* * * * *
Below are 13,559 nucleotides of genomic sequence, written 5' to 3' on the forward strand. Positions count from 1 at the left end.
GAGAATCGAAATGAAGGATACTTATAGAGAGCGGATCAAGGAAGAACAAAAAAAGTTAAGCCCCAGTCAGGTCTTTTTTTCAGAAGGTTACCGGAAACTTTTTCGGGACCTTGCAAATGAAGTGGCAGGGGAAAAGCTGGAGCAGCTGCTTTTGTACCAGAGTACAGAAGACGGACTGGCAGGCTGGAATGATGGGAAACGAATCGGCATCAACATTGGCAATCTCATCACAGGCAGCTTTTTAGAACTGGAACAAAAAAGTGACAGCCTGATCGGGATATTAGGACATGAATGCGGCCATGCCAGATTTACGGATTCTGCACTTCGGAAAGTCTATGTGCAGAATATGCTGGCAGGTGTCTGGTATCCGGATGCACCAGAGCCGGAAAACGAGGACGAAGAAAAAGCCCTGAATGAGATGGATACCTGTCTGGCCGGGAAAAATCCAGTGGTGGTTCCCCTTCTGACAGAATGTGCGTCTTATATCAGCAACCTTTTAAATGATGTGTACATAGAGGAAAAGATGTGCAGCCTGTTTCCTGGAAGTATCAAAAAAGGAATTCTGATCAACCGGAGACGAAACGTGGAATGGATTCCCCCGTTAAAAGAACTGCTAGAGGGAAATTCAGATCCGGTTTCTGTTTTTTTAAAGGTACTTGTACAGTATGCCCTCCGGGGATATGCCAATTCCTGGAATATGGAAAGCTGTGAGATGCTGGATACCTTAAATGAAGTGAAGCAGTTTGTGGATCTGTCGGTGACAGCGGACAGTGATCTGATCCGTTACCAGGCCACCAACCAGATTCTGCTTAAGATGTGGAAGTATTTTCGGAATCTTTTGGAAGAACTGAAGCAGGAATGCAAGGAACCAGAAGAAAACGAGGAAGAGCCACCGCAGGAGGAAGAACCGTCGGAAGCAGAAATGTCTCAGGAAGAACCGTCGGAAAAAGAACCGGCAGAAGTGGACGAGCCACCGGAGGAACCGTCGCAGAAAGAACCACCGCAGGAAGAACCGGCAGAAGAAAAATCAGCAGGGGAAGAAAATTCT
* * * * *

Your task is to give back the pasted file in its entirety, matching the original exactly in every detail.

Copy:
Below are 13,559 nucleotides of genomic sequence, written 5' to 3' on the forward strand. Positions count from 1 at the left end.
GAGAATCGAAATGAAGGATACTTATAGAGAGCGGATCAAGGAAGAACAAAAAAAGTTAAGCCCCAGTCAGGTCTTTTTTTCAGAAGGTTACCGGAAACTTTTTCGGGACCTTGCAAATGAAGTGGCAGGGGAAAAGCTGGAGCAGCTGCTTTTGTACCAGAGTACAGAAGACGGACTGGCAGGCTGGAATGATGGGAAACGAATCGGCATCAACATTGGCAATCTCATCACAGGCAGCTTTTTAGAACTGGAACAAAAAAGTGACAGCCTGATCGGGATATTAGGACATGAATGCGGCCATGCCAGATTTACGGATTCTGCACTTCGGAAAGTCTATGTGCAGAATATGCTGGCAGGTGTCTGGTATCCGGATGCACCAGAGCCGGAAAACGAGGACGAAGAAAAAGCCCTGAATGAGATGGATACCTGTCTGGCCGGGAAAAATCCAGTGGTGGTTCCCCTTCTGACAGAATGTGCGTCTTATATCAGCAACCTTTTAAATGATGTGTACATAGAGGAAAAGATGTGCAGCCTGTTTCCTGGAAGTATCAAAAAAGGAATTCTGATCAACCGGAGACGAAACGTGGAATGGATTCCCCCGTTAAAAGAACTGCTAGAGGGAAATTCAGATCCGGTTTCTGTTTTTTTAAAGGTACTTGTACAGTATGCCCTCCGGGGATATGCCAATTCCTGGAATATGGAAAGCTGTGAGATGCTGGATACCTTAAATGAAGTGAAGCAGTTTGTGGATCTGTCGGTGACAGCGGACAGTGATCTGATCCGTTACCAGGCCACCAACCAGATTCTGCTTAAGATGTGGAAGTATTTTCGGAATCTTTTGGAAGAACTGAAGCAGGAATGCAAGGAACCAGAAGAAAACGAGGAAGAGCCACCGCAGGAGGAAGAACCGTCGGAAGCAGAAATGTCTCAGGAAGAACCGTCGGAAAAAGAACCGGCAGAAGTGGACGAGCCACCGGAGGAACCGTCGCAGAAAGAACCACCGCAGGAAGAACCGGCAGAAGAAAAATCAGCAGGGGAAGAAAATTCT